Web site, Extreme NoiseBuster is a tiny computer that analyzes sound waves and duplicates the frequency, sending an "antinoise signal" into the headphones. The box also has a stereo jack for a radio, CD player or tape player.

Tomicki's other gadget from Magellan's is Air Supply, a small air purifier worn around the neck. "The air smells fresh, like after a rain," he says.

Extreme NoiseBuster, $69, and Air Supply, $99, are popular items for Magellan's, says Jack Kotowski, its marketing manager. But its bestsellers for sleep are old standbys: inflatable pillows selling from $9.85 to $29.85, and a slumber mask and earplugs kit for $4.85. Herbal pills intended to help prevent jet lag also sell well.

Travelers disagree on the need for sleeping pills. Tomicki takes Ambien and says he has suffered no side-effects. Wingler prefers a glass of cabernet to a sleeping pill.

"If there were to be an emergency, you'd be impaired" with a sleeping pill, she says. "They don't wear off that easily."

The newest type of sleeping pill, Ambien has less of a hangover effect than some other pills, but you "need to go to sleep when you take it, or you'll be really confused," says Max Hirschkowitz, associate director of the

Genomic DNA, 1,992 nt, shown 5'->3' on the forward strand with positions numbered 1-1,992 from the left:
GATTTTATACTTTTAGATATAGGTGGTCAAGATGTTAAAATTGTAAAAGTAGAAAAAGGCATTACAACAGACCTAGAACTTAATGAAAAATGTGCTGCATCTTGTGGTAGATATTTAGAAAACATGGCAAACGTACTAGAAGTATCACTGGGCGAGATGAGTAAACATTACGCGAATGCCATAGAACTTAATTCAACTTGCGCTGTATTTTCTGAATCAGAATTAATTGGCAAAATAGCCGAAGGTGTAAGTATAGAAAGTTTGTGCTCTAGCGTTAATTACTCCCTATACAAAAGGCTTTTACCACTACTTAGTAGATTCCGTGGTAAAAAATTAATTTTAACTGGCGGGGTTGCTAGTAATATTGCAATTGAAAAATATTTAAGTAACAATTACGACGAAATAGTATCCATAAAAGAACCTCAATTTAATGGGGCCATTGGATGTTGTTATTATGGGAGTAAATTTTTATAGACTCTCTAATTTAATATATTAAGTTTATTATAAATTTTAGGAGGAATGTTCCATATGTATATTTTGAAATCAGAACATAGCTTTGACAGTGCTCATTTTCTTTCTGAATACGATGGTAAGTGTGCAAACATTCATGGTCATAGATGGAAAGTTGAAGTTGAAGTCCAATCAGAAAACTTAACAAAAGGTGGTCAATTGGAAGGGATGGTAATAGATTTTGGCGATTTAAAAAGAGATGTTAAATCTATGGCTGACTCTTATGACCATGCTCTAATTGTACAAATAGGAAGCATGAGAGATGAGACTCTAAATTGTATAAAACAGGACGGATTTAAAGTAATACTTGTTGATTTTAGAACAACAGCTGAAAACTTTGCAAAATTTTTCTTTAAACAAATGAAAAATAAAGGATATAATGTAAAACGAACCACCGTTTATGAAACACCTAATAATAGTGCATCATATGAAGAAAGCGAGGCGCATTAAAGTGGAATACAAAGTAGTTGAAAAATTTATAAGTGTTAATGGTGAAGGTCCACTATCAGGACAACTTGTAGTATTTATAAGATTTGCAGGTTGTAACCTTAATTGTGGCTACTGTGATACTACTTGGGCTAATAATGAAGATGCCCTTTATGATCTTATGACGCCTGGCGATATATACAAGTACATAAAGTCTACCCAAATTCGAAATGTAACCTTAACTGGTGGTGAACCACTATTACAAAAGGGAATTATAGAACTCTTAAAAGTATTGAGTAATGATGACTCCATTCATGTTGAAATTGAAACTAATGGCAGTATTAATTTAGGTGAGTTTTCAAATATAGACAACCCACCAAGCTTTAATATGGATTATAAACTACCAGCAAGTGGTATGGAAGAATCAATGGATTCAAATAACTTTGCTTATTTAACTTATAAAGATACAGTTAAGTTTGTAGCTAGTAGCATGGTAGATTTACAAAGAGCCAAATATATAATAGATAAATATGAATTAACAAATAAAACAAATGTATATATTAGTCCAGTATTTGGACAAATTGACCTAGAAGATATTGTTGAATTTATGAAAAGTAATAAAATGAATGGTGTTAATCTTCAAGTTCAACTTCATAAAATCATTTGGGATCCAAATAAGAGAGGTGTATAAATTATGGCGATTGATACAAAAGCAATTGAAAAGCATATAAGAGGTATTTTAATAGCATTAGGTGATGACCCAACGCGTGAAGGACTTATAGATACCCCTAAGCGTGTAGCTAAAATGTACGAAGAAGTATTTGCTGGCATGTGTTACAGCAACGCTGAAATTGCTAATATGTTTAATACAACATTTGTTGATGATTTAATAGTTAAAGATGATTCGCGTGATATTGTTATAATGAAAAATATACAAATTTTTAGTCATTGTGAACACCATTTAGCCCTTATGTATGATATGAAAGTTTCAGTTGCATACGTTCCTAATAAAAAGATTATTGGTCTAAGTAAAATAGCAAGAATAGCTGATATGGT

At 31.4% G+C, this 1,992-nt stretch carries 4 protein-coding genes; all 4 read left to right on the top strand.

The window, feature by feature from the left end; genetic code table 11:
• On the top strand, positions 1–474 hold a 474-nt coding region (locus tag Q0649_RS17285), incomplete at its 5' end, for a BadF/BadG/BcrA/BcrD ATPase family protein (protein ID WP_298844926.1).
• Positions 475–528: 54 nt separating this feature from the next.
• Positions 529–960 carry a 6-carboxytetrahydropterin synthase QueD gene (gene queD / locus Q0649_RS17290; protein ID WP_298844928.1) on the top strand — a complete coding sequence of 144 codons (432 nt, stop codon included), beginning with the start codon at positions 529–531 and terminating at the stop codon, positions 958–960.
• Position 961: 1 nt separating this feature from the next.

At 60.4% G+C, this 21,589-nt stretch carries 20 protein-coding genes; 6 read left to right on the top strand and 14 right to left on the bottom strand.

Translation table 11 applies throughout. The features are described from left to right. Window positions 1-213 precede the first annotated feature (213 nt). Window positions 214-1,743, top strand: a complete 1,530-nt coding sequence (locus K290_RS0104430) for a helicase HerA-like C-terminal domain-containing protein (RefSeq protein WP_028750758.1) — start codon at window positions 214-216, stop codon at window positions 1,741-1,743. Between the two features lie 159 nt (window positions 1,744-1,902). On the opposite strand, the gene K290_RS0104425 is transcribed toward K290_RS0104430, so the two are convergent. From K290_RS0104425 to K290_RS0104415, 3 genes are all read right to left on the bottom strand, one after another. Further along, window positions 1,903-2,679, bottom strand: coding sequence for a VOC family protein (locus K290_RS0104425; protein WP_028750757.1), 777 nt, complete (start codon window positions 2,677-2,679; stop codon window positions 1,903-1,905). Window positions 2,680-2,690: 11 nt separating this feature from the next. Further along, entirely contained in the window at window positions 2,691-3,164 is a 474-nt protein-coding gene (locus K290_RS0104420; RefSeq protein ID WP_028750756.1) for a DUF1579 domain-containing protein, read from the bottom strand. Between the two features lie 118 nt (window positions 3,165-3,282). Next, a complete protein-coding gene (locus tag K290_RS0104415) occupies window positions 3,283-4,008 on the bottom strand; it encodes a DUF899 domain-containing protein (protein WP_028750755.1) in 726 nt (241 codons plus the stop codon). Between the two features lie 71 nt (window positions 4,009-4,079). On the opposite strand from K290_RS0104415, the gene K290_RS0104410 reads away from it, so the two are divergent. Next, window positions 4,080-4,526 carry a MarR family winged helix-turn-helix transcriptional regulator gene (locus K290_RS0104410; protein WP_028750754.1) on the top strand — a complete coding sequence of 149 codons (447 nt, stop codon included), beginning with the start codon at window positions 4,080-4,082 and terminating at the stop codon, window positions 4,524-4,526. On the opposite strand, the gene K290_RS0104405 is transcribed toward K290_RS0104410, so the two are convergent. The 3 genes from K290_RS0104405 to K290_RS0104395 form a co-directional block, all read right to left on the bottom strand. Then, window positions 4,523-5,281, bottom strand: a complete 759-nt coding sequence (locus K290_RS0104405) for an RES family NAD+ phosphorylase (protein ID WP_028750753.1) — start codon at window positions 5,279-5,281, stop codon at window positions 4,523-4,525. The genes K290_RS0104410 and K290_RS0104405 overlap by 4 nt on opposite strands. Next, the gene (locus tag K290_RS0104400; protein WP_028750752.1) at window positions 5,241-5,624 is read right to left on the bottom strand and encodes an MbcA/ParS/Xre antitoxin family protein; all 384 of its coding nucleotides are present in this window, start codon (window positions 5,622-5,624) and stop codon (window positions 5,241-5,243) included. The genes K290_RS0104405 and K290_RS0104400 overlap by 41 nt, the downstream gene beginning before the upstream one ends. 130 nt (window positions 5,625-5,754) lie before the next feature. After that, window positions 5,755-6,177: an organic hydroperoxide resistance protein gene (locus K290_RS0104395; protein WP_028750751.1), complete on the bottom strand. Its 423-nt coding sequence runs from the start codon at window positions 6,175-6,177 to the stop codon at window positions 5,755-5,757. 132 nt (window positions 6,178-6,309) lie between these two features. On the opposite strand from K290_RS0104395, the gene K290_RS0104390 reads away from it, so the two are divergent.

Baylor College of Medicine Sleep Disorders Center

in Houston. He doesn't recommend taking the drug if you can't get at least three to six hours of sleep. For instance, don't take the pill if you have to leave the plane within a few hours to catch a connecting flight. And don't drink any alcohol with sleeping pills or you could suffer memory loss, Hirschkowitz says.

Whether you're flat on your back in first class or crumpled up in coach, try to make your space as cozy as you can. Tomicki tells of a friend who brings a silver-framed photo of her children and a bud vase with a rose on long-haul flights.

"This is space you have paid for," Tomicki says. "You have the right to make it comfortable."

Christi Dunn is a Houston-based financial writer. Previously, she was a high-tech business reporter for The Tribune in Phoenix, business editor of the Democrat-Gazette in Arkansas, and editor of the San Antonio Business Journal and the San Diego Business Journal.